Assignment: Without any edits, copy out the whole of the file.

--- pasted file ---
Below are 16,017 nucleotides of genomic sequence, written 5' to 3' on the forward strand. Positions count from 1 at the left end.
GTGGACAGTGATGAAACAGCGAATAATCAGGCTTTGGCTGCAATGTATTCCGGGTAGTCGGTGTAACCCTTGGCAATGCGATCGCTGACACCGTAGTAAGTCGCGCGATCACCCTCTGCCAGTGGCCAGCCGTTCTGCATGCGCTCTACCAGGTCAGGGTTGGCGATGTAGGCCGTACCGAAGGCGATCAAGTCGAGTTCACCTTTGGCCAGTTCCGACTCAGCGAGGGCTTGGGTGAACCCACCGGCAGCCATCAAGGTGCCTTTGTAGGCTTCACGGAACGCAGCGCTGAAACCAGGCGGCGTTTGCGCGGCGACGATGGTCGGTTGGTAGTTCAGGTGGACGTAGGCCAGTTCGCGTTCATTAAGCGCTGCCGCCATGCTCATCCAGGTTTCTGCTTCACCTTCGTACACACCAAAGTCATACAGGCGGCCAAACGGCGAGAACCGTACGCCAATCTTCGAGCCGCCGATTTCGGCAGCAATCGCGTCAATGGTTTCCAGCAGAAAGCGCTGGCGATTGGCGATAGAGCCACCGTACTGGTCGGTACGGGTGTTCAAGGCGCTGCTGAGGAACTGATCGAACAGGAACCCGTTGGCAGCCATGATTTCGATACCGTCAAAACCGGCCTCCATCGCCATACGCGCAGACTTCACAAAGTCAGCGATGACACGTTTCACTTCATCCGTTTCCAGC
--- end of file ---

Below are 16,017 nucleotides of genomic sequence, written 5' to 3' on the forward strand. Positions count from 1 at the left end.
GTGGACAGTGATGAAACAGCGAATAATCAGGCTTTGGCTGCAATGTATTCCGGGTAGTCGGTGTAACCCTTGGCAATGCGATCGCTGACACCGTAGTAAGTCGCGCGATCACCCTCTGCCAGTGGCCAGCCGTTCTGCATGCGCTCTACCAGGTCAGGGTTGGCGATGTAGGCCGTACCGAAGGCGATCAAGTCGAGTTCACCTTTGGCCAGTTCCGACTCAGCGAGGGCTTGGGTGAACCCACCGGCAGCCATCAAGGTGCCTTTGTAGGCTTCACGGAACGCAGCGCTGAAACCAGGCGGCGTTTGCGCGGCGACGATGGTCGGTTGGTAGTTCAGGTGGACGTAGGCCAGTTCGCGTTCATTAAGCGCTGCCGCCATGCTCATCCAGGTTTCTGCTTCACCTTCGTACACACCAAAGTCATACAGGCGGCCAAACGGCGAGAACCGTACGCCAATCTTCGAGCCGCCGATTTCGGCAGCAATCGCGTCAATGGTTTCCAGCAGAAAGCGCTGGCGATTGGCGATAGAGCCACCGTACTGGTCGGTACGGGTGTTCAAGGCGCTGCTGAGGAACTGATCGAACAGGAACCCGTTGGCAGCCATGATTTCGATACCGTCAAAACCGGCCTCCATCGCCATACGCGCAGACTTCACAAAGTCAGCGATGACACGTTTCACTTCATCCGTTTCCAGC